Welcome to the Court
The Court of Master of Sommeliers: The name conjures images of a secret society where smartly dressed connoisseurs meet in ivy-encrusted stone buildings lined with mahogany bookshelves and musty leather couches to wax philosophical about the merits of merlot.
You can imagine the conversations that might take place—spirited discussions about malolactic fermentation or screwcaps versus corks. Heated debates about the nuanced differences between syrah and shiraz. Who knows? Perhaps the masters are working up a fiendish plan to control world leaders by spiking the wines served at state dinners. It is a club so exclusive, you can only speculate about its inner workings.
Only 197 people in the history of the world have passed the four grueling exams required to gain entry into the Court of Master Sommeliers. It is one of the smallest professional clubs in existence. The immense knowledge required to pass the increasingly difficult tests, all four of which have multiple components, tends to weed out the chaff. To give you just a small sip: students have a measly 25 minutes to blindly taste six wines—three reds and three whites—and correctly identify the grape varietals, the vintage, the country of origin along with the specific district and appellation of the wines tasted. It’s a test only 5 percent pass.
“There are probably over 100 factors you’re taking into account when tasting. It’s really about breaking the wines down into components,” says Geoff Kruth, who earned his Master Sommelier pin in 2008 and now serves on the board of directors for the Court. “There are different climates that give you different fruit characteristics. You learn how to deductively conclude where the wines come from based on wine theory.”
That’s it? It just comes down to knowing your grapes, color and aroma? Surely that can’t be all. There must be some mystical super-sense bestowed on the sacred few with the nose and palate to recognize how that slight floral note can signify a wine is Argentinean versus Australian. Not so, says Kruth.
“It’s much more of a detective process than a magic show,” he says flatly. Although he admits it’s a party trick he’s often asked to perform—it is, after all, an enchanting skill to possess.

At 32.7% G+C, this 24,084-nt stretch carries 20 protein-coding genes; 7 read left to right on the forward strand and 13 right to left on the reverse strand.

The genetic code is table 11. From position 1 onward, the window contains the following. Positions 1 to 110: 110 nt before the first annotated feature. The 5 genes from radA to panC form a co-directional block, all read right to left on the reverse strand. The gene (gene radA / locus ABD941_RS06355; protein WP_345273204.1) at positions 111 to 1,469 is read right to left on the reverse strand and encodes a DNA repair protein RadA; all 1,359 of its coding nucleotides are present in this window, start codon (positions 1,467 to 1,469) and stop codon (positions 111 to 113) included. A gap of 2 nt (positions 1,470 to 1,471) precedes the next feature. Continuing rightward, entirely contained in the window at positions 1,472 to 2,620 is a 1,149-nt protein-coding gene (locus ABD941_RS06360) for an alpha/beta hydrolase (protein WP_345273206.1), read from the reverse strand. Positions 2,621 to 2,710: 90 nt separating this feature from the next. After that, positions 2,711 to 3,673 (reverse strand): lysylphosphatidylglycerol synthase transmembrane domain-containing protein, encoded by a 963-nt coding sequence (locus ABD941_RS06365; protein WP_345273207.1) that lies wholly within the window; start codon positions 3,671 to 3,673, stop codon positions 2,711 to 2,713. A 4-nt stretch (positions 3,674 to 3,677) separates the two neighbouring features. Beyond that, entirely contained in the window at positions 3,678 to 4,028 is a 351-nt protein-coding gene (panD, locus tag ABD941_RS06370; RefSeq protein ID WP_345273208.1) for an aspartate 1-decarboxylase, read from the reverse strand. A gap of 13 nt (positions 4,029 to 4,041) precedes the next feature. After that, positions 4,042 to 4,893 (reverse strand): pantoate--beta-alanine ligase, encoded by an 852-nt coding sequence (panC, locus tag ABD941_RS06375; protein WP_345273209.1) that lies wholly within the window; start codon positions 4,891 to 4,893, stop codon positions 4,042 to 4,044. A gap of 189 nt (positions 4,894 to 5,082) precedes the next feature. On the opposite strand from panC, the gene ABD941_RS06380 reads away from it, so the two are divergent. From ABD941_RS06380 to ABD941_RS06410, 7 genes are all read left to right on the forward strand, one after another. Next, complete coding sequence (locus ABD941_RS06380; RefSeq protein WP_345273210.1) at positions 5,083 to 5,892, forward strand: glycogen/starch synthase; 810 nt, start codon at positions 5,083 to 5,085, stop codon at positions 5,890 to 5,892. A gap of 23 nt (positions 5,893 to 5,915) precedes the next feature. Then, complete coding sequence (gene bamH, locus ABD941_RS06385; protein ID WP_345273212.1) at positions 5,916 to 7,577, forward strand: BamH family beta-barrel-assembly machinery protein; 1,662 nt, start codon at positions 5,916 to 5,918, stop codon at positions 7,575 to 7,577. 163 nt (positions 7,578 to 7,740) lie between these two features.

But despite its air of exclusivity and mystery, at its core, the Court’s mission is to educate—both other sommeliers and the average person. Just as important as knowledge and theory is wine service and salesmanship in the Master exams. Master Sommeliers are ambassadors for the industry wherever they go—the friendly faces that strive to make wine accessible.
“It’s a lot about furthering the trade and spreading information. Mentorship is a big part of the organization,” he says.
So, what is the benefit of learning the intricacies of every wine region on the planet? Kruth says it largely comes down to personal satisfaction and a way to make unique professional connections more than financial incentives.
“On day two, after you pass your (Master) exam, your phone doesn’t necessarily start ringing with people throwing lots of money at you,” Kruth says.
In fact, it’s almost a conundrum. By the time a person passes the final Master exam, which takes an average of 10 years to complete, he or she often isn’t interested in working as a hands-on sommelier. “There’s not many that want to close a restaurant at 1 a.m. at that point in their careers,” Kruth points out. Some seek work with distributors, some become consultants helping restaurants perfect wine menus and service, some get their hands dirty in wine production.
Kruth has found happiness in balance. He works both as the wine director at the Michelin Star-toting Farmhouse Inn and Restaurant in Forestville, California; and as the director of operations for the nonprofit Guild of Sommeliers, a trade organization focused on education through workshops, podcasts, and online resources.
“When I started getting my (Master) certification, it was about me. It’s become less about me and more about how I can help others and provide mentorship in the industry,” he says.
So what has he learned from his years of study and amassed expertise?
Don’t buy the hype—it’s just fine to like what you like. Following what wine magazines or industry experts say is not as important as personal taste.
“Wine is equally as subjective as film or music or art or anything else. If you get 10 Master Sommeliers in a room, we’ll agree on nothing,” he laughs. “Many of the wines that are considered the best in the world you couldn’t pay me to drink. A lot of my favorite wines are $15 to $20 bottles of Italian whites that aren’t anything over-the-top, but I like the way they taste with dinner. It’s just about drinking what you like—that’s the first step.”
That’s it? Just drink what you want? There isn’t some secret skill known only within the hallowed halls of the Court of Master Sommeliers that, perhaps, could be covertly passed to an inquiring ear?
“Not at all,” he says, “when you hear about super-tasters, that’s really just bunk.”
While wine is his hobby, his passion, and his profession, Kruth says far too much is made of what constitutes “good wines” versus “bad wines.” Sometimes he just needs a break from it all. “Wine isn’t the only thing I eat or drink or like to talk about,” he says. “If I’m at a dinner party and I’m not working, I am just as happy drinking a can of beer.”
From the 2012 Fall issue of SONOMA